“The Lady from the Sea”
Watching “The Lady from the Sea” at Court Theatre, I wasn't sure what I was seeing. Was it Henrik Ibsen's seldom-produced 1888 play or something new meant to be in more sync with a contemporary sensibility? The program says “adapted” from the translation by Richard Nelson and directed by Shana Cooper, but the production is a strange mix of styles for the Norwegian playwright often called “the father of realism.”
The show originally was scheduled to have its first preview on the March 2020 eve of the pandemic shutdown, and Court took advantage of the delay to commission the translation by Nelson (“The Apple Family Plays,” among many others). Cooper, who is making her Chicago directorial debut, was able to reassemble the entire cast and design team, so the opening last week was hotly anticipated.
The evening begins with a haunting image (not in Ibsen) of a woman swimming mermaid-like, seemingly underwater, across the stage behind a wall of sliding-glass doors. Reflective of what is going on in front of them as well as revealing of what is behind, they also serve as the entrance to Dr. Wangel's home. The rest of Andrew Boyce's scenic design consists of a mottled-blue wall and a beach area on which water is encroaching, a few boulders and some furniture brought on and off as needed. It's rather surreal, especially with the eerie lighting and projections designed by Keith Parham and Paul Toben, as well as Erin Pleake and Andre Pluess' unsettling sound design.
While the action takes place in summer in a small fjord town in Northern Norway, the set suggests the seaside where Ellida (Chaon Cross), the swimmer in the opening, grew up. The daughter of a lighthouse keeper, she loves the sea but left her home when she married the widowed Dr. Wangel (Gregory Linington). Now she lives with him and his two adult daughters who, as the play opens, are celebrating the birthday of their dead mother, his first wife. Bollette (Tanya Thai McBride), the elder, longs to get out of town to get an education, and Hilda (Angela Morris) craves the attention Ellida doesn't give her, so she takes it out by being nasty to others.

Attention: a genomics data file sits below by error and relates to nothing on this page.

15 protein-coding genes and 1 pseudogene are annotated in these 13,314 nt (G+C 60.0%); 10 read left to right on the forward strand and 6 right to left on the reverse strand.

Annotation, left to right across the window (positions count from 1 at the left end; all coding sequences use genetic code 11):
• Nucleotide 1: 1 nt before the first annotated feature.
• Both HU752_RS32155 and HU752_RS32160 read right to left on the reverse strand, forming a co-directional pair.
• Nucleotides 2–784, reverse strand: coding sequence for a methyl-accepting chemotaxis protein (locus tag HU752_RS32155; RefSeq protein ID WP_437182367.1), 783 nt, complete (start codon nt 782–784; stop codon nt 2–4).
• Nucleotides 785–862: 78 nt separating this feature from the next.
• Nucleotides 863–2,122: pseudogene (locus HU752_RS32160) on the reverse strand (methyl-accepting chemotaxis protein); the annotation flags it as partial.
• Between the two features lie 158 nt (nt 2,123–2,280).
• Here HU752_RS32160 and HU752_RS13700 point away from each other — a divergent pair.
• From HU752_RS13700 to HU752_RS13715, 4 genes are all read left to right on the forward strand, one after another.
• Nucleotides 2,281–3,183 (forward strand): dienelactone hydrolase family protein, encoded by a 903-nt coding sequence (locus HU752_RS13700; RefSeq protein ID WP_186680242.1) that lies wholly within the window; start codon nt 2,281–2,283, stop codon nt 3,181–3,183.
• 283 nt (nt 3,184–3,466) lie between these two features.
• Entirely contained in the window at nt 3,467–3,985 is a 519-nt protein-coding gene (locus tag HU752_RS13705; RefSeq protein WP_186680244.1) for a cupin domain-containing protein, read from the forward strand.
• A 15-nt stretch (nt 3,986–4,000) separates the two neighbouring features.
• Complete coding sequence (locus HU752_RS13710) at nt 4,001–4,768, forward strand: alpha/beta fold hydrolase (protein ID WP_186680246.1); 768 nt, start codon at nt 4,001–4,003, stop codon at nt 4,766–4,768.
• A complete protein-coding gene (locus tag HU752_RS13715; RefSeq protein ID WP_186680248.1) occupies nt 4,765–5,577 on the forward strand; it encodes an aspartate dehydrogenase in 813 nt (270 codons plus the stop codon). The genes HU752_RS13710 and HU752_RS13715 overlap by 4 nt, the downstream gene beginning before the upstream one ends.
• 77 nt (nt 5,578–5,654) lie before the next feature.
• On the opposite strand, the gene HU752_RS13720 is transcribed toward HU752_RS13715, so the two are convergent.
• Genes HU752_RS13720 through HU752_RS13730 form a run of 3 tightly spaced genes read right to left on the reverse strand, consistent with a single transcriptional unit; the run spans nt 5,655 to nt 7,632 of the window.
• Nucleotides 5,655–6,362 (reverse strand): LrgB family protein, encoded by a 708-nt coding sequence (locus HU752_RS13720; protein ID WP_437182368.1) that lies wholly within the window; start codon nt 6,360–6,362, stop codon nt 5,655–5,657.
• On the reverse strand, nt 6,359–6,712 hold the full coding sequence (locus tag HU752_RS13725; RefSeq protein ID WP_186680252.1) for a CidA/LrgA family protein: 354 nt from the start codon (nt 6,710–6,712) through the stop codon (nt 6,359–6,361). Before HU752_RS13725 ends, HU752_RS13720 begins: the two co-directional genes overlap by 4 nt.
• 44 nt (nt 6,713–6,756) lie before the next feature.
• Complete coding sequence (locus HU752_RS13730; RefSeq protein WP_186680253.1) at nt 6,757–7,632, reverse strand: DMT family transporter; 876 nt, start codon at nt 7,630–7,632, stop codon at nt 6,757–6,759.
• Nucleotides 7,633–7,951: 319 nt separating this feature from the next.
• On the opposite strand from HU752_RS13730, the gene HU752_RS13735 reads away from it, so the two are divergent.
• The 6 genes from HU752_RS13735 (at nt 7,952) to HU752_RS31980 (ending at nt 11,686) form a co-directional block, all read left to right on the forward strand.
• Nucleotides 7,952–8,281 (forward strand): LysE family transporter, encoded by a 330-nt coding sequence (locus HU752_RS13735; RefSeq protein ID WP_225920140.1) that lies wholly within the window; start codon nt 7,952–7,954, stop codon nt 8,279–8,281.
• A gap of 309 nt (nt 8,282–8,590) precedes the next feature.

Ellida's failure to fit in is evident in everything from her flowing green and red outfits so unlike the others' Victorian-ish clothing (costumes by Linda Roethke) to her increasingly erratic behavior. Dr. Wangel thinks it's because she's distraught over the death of their baby son and misses the sea, so he's invited Arnholm (Samuel Taylor), once her suitor and Bollette's former tutor, to see if he can help.
He can't because Ellida has a secret that's driving her mad. Years ago, she loved a sailor who had to flee because he'd murdered his captain, but he promised to return for her, and she's as inexorably drawn to him as she is to the sea. When she finds out The Stranger (Kelli Simpkins) has come back to claim her, she's torn between him and the obligations of her marriage.
A series of intense conversations between the out-of-control Ellida (Cross is compelling) and the comparatively calm Dr. Wangel make up a large chunk of the play. The emphasis in this version is on Ellida's repeated insistence that she have complete free choice, so he must release her from her vows. She even says she didn't have a choice in marrying him; it was merely a matter of expediency. Dr. Wangel initially says he's been trying to protect her but, unlike the rigid husbands in Ibsen's “A Doll's House” (written years before “The Lady”) and “Hedda Gabler” (written two years after), he realizes he has to set her free to have any chance of keeping her.
One issue here is that The Stranger's hold on Ellida's seems tenuous at best. Although there's some logic to casting a woman in the role (the sea often is seen as feminine), the sexual attraction is missing.